<img alt="" src="https://secure.lote1otto.com/219869.png" style="display:none;">
Skip to content

Pharmacometrics for Biomarker Driven Clinical Strategy

QPP (sometimes called QP2) remains at the heart of model based drug development. Short for Quantitative Pharmacology & Pharmacometrics, it refers to several types of quantitative modeling including meta-analysis, PK/PD , statistical modeling and the modeling of go-no-go decision rules.

Sometimes referred to as a ‘population approach’ to clinical pharmacology, QPP aims to build mathematical models of pharmacological phenomena that have taken into consideration all published literature about a certain therapeutic’s pharmacological components.

Model-based meta-analysis for biomarker confirmation has become a popular new method within late phase trials. The many uses of population enrichment in late phase trials have been articulated in other Cytel blogs (see [1][2] and [3]). An important consideration for some trials, however, is whether any positive difference will be observed within a certain amount of time.

For example, it may be that the prevalence of a certain biomarker will impact the effectiveness of a new therapy positively – but will it do so in a manner that is observable within six months? This length of time might affect the degree to which population enrichment makes sense as a part of clinical development strategy.

If all the literature to date has published the effects of a biomarker when given standard of care, (but has said nothing about the effects for the new drug in question,) it may not be clear whether a distinction caused by a biomarker will be helpful for your trial. You need to determine whether any observed differences will be observable within a given time. A pharmacometrician can take the existing literature and build a model that can help you decide the optimal development path.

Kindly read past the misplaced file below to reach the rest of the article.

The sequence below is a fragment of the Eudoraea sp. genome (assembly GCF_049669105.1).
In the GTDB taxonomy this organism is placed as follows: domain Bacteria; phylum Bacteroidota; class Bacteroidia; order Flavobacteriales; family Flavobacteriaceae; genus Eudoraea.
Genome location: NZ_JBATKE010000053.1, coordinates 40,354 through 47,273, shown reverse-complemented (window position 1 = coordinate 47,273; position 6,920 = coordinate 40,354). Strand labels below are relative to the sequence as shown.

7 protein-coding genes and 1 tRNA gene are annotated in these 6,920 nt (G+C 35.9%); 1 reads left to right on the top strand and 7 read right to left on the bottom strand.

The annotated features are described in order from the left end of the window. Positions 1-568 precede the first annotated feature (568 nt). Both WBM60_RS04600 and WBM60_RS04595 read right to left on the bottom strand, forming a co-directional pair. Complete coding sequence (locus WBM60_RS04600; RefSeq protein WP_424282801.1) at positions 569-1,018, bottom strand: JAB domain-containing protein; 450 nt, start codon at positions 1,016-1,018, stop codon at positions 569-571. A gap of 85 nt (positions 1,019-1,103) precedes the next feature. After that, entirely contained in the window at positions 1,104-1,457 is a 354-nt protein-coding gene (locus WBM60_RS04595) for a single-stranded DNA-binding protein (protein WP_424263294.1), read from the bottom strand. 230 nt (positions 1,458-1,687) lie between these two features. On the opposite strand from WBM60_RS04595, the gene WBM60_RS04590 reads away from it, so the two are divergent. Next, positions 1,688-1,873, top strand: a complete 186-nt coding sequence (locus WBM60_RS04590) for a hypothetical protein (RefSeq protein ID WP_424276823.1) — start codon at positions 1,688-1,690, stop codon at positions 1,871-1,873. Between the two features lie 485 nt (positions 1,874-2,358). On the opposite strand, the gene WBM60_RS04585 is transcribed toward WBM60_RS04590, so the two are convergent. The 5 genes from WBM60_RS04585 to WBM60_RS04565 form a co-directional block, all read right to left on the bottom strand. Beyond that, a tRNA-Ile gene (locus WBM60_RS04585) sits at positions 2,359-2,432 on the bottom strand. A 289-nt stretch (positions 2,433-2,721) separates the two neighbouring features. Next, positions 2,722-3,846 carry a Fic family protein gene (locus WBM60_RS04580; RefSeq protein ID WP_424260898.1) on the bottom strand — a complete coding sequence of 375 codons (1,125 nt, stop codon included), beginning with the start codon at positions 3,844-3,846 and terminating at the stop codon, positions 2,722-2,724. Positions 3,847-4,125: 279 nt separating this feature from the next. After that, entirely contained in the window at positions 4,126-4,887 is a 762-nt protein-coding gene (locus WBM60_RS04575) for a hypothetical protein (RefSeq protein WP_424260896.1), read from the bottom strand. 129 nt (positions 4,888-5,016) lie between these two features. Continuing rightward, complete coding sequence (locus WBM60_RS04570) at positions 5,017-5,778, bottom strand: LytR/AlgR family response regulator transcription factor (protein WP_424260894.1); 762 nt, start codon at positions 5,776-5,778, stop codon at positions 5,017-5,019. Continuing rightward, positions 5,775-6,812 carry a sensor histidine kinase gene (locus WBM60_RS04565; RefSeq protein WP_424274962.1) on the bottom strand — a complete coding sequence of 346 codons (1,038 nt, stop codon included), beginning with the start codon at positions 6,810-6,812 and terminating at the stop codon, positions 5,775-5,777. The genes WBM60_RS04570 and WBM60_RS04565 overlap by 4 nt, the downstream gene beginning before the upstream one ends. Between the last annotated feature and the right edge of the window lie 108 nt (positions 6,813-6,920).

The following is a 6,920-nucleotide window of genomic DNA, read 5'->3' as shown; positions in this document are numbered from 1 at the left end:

According to a recent presentation by Cytel pharmacometrician Cecilia Fosser, a model-based meta-analysis in such situations can benefit from the following structure:

Step 1: Ask a quantitative question

Example: Is there a quantifiable relationship between the biomarker observed at Week 10 and the endpoint at 6 months?

Step 2: Update Literature Search on Biomarker and Endpoint

Cecilia suggests that the steps to the literature search are themselves multifaceted. They include identifying all relevant publications, updating inclusion criteria for published findings that should inform the model, adding new publications to this list, and then building the model itself. This process can have the structure of the graphic shown.

Step 3: Longitudinal Model Based Meta-analysis for the Biomarker

Identify key relationships between biomarker and standard of care using the widest possible range of relevant studies.

Step 4: Longitudinal Model Based Meta-analysis for the Endpoint

Also use the studies identified in Step 2 to generate model based meta-analysis for the endpoint in question.

Step 5: Determine Relationship Between Biomarker and Endpoint

There are several approaches one could take here. Ultimately the question is whether you can reject the hypothesis of correlation. Luckily most pharmacometricians come well prepared with a statistics background to take on this task. Supplied with informatoin from Step 3 and Step 4, they should be all set to help you create a sound strategy for Phase 3. 

Related Items of Interest

[1] 5 Reasons to Invest in Adaptive Designs for Population Enrichment

[2] Mehta Publishes Article on Adaptive Designs for Biomarker Driven Population Enrichment in Oncology

[3] 2 Methods for Evaluating Biomarker Subpopulations in (Adaptive Enrichment) Time to Event Trials

contact iconSubscribe back to top